Diversity and Inclusion: Organizational Behaviour

“Diversity is typically conceptualized as referring to differences between individuals on any attribute that may lead to the perception that another person is different from self…[it] may be seen as a characteristic of a social grouping (i.e., group, organization, society) that reflects the degree to which there are objective or subjective differences between people within the group” (Van Knippenberg & Schippers, 2007.)

Characteristics of Diversity


The first point to note here is that diversity refers to any attribute on which people perceive themselves to differ. Not just the fundamental visible characteristics such as gender, ethnicity, nationality, or age.

Those fundamental characteristics are very important in shaping our experience and worldview. However, they are so-called surface-characteristics, things that we see when we first meet each other. We also differ on deep-level characteristics, factors that are not visible, such as our individual differences, which as you know also shape who we are in structural ways.

There is some evidence that surface-level factors may be more important in first encounters. However, that deep-level factors such as values and personality become more significant as we work with colleagues over time. Expanding our lens to include many potential differences allows a deeper understanding of the effects of diversity.

A second point to note is that diversity is a characteristic of a group of people, not of an individual. This is logical, but again, lost in the common usage of the term diversity. I cannot be ‘different’ without a reference point of other people.  Diversity refers to who has a seat at the table.  Inclusion on the other hand refers to how to work and the relationships at that table.




It is more difficult to define simply because it encompasses a range of factors and experiences. The definition below is from the CIPD (Chartered Institute of Personnel and Development), the UKs professional body for HR professionals and it captures the individual and organizational aspects of the term: “Workplace inclusion is when people feel valued and accepted in their team and in the wider organisation, without having to conform. Inclusive organizations support employees, regardless of their background or circumstance, to thrive at work.” (CIPD, 2019).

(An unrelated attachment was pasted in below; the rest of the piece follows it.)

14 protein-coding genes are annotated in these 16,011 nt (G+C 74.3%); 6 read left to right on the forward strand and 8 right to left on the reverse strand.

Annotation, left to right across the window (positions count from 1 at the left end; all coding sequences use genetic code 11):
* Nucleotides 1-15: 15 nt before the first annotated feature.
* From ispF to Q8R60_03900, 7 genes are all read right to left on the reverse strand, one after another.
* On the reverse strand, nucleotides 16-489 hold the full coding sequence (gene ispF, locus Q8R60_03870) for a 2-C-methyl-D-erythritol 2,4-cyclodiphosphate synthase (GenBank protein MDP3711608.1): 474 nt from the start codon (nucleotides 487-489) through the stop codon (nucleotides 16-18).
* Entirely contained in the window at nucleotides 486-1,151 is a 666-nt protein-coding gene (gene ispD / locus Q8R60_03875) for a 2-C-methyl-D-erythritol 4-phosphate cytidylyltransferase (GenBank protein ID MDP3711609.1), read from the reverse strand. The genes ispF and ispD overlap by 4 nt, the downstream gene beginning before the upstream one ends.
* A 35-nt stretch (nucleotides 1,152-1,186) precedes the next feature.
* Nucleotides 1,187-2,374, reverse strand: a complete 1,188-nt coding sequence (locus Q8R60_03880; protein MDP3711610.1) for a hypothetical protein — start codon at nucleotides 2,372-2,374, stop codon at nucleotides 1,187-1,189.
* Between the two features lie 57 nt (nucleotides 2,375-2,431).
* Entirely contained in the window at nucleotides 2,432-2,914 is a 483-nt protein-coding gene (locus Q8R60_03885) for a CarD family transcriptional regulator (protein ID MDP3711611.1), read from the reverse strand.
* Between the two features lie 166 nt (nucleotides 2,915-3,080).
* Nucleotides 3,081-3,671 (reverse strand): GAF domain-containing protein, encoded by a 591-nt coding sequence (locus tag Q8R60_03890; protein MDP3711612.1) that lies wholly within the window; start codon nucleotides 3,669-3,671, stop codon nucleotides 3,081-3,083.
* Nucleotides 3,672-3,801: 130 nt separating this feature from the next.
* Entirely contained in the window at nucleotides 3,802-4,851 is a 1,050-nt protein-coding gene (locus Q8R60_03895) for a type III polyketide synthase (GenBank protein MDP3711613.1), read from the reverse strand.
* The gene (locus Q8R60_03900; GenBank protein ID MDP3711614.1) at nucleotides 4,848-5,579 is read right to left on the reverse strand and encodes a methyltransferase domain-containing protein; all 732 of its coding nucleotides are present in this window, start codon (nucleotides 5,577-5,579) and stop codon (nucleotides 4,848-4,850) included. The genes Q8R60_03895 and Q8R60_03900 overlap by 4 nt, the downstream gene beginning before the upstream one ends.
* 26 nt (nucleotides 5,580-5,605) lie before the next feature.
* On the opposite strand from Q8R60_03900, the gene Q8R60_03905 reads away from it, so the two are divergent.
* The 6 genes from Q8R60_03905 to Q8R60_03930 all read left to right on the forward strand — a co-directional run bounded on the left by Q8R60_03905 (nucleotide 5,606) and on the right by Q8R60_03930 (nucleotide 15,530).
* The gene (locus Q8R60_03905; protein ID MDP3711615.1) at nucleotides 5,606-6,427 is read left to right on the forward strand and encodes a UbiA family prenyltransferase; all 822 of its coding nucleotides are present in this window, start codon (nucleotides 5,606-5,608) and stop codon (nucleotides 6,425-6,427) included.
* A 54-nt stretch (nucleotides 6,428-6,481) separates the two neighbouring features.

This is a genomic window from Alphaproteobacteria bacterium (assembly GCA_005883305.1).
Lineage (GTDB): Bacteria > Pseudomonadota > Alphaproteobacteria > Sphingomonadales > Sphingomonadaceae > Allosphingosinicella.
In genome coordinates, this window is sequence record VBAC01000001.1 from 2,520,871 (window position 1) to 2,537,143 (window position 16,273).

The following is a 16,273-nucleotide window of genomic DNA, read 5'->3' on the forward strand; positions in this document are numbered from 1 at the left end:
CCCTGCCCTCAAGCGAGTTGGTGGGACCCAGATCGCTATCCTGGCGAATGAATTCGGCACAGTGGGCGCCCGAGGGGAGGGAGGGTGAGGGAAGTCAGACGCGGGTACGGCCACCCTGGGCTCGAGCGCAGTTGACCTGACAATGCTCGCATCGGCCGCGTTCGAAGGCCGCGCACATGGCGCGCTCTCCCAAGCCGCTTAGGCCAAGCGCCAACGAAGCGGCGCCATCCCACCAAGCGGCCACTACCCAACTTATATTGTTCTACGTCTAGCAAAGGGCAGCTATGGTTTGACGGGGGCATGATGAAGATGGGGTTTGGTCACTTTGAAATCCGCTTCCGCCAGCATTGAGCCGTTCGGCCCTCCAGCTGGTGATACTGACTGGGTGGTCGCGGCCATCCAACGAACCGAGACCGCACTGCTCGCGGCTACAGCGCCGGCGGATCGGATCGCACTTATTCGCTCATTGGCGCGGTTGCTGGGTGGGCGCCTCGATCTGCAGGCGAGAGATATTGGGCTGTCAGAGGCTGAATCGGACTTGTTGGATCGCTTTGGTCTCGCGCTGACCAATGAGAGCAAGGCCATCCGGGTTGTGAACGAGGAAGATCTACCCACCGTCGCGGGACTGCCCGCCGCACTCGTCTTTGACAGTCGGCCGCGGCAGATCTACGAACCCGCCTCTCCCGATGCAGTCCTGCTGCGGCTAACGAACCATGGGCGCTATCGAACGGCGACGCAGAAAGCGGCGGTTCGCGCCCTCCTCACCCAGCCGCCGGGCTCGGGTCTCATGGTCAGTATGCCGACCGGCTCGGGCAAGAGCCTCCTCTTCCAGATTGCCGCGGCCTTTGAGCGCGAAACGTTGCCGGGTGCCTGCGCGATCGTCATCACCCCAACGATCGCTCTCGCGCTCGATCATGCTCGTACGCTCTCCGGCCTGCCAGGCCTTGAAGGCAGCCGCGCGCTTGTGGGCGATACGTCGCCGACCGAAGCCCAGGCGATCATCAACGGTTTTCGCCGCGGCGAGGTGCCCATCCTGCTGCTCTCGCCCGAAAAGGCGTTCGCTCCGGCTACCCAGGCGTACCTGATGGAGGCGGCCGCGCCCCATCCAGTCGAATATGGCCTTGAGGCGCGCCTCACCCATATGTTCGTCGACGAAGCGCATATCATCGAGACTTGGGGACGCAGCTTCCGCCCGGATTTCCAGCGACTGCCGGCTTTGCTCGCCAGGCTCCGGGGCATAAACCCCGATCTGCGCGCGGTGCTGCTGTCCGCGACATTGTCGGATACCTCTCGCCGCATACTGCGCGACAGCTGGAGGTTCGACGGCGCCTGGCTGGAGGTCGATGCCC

Diversity & Inclusion Challenges in Practice

Given the fundamental psychology underlying our responses to people based on perceived similarity and difference, it becomes clear why hiring a diverse workforce is not in itself enough to unlock the potential benefits of enhanced knowledge and creativity nor to guarantee that presence in the organization will automatically lead to belonging and contribution. Much investment has been made by organizations in implicit bias or other types of diversity awareness training in the hopes of tackling these relational issues but the evidence suggests that training is not particularly effective. Intervening in the natural social processes that lead to inclusion (and exclusion) requires a deep and challenging examination and rework of organizational practice and culture in many cases

1. To examine and understand the nature of workplace diversity and inclusion
2. To explore the behavioral consequences of difference and their practical implications for the success of organizational strategies and practices

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